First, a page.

14 April 2016, USA :
Facebook CEO Mark Zuckerberg has been keenly focused on expanding the reach of high-speed Internet around the world, bringing connectivity to previously unconnected places and, in the process, bringing new Facebook users into the fold.
Facebook is building a wireless Internet service that uses 60GHz WiGig technology to deliver “ubiquitous gigabit citywide coverage” in densely populated urban areas. Facebook said it is testing the technology at its headquarters in Menlo Park, California, and preparing a larger trial for San Jose.
“So far, we have demonstrated 1.05Gbps bidirectional (2.1 Gbps total throughput per distribution node) in P2P mode, up to 250 meters away,” the company said in an announcement yesterday. “This means up to 8.4Gbps of total traffic per installation point assuming 4 sectors, and we think this number can be as high as 12.8Gbps in the future.” Facebook also says it will make the technology “open and interoperable” in unlicensed spectrum, just like Wi-Fi.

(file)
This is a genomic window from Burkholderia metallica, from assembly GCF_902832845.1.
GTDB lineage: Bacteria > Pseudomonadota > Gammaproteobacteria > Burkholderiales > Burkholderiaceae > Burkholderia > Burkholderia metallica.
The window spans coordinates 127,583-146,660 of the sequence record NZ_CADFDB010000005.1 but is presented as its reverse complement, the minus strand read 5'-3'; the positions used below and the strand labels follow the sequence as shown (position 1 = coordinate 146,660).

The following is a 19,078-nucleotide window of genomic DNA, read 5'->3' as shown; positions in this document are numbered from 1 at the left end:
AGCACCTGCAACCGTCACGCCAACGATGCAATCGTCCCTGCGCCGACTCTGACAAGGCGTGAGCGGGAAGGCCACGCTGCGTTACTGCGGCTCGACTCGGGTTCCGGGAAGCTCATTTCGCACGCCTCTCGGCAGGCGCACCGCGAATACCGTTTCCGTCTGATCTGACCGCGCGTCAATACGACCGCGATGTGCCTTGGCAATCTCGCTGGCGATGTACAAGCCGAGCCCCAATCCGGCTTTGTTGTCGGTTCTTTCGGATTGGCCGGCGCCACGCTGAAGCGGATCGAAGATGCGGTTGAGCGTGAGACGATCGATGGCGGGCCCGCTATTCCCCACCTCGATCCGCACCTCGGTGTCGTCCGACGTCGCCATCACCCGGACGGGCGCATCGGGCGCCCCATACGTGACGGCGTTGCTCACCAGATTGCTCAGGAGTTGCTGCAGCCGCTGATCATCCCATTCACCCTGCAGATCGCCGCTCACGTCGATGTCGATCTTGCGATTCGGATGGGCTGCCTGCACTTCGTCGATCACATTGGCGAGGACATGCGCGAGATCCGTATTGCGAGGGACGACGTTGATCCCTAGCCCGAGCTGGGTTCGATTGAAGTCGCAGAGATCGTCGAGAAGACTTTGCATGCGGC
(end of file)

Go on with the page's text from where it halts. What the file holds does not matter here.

“Given the limited range of the 60 GHz signal, these nodes are placed across a city at 200-250 meter intervals. The vast bandwidth and unique signal-absorbing nature of the band limits interference and simplifies network planning, while the unlicensed nature of the spectrum helps to further minimize costs. Designed to provide street level coverage, Terragraph implements a phase array antenna to retain the highly directional signal required for 60 GHz, but makes it steerable to communicate over a wide area.”
By Facebook’s estimation, 97 percent of the world lives less than 25 miles from a major city, and Facebook wants to use Terragraph and ARiES to address the internet needs of the many. Because obviously, more people connecting to the internet means more people can use Facebook. World domination, here it comes.
Image : Facebook